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The fundamental aspects of the franchise agreement

Written by : Joseph Adler
Franchise agreements are deceptively simple commercial documents. While most do not contain unduly complicated provisions per se, there are several traps for the unwary. No doubt a franchise agreement is very much like other commercial documents, though there are certain aspects of a franchise agreement which are peculiar to it or which otherwise deserve special attention. This paper is our attempt to highlight some of those key contractual terms and to pose various ways to address the issues raised when drafting some of these provisions.

Before we do so, however, it is important to set the context for our analysis of theses provisions. To draft a franchise agreement requires more than simple drafting expertise and a good understanding of the franchisor’s existing business operations and objectives. Lawyers and their clients when drafting franchise agreements are confronted by an almost impossible task. They must anticipate specific business and legal issues that might one day in the future arise, which issues have not yet been contemplated at the time that the agreements are drafted.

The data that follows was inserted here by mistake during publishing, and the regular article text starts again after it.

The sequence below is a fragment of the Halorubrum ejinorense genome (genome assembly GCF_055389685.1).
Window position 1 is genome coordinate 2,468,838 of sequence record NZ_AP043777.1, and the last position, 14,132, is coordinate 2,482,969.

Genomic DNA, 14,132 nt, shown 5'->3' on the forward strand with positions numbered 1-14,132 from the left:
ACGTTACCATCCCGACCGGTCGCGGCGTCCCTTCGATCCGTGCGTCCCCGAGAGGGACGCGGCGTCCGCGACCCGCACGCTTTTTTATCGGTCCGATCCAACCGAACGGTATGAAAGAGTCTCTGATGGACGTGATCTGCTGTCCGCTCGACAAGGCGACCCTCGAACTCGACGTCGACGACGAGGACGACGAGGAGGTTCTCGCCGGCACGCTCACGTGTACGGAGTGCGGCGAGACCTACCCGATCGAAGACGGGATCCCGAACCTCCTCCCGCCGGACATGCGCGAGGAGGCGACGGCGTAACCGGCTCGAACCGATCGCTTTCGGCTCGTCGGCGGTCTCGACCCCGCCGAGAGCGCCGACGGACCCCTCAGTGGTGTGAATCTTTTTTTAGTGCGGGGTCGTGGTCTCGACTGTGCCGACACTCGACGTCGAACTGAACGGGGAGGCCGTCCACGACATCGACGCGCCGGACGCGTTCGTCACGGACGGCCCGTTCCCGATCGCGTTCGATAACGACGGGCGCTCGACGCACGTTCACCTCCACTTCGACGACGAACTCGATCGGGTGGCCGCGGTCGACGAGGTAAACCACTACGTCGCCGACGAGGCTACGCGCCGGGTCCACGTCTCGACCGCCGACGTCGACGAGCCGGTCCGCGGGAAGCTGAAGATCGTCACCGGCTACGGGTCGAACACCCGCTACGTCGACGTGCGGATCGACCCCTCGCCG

The problem of anticipating change in contractual matters is not unique to franchise law as it is clearly pervasive in every other area of the law. Yet, it is exacerbated by the fact that the length of many franchise agreements is much longer than in most other commercial agreements. Some franchise agreements are 10, 15 or 25 years or more in duration, so anticipating every possible change and scenario when originally drafting such agreements is virtually impossible. Yet, the success of the system to some extent depends upon a franchisor’s ability to address such possible changes in the franchise documentation.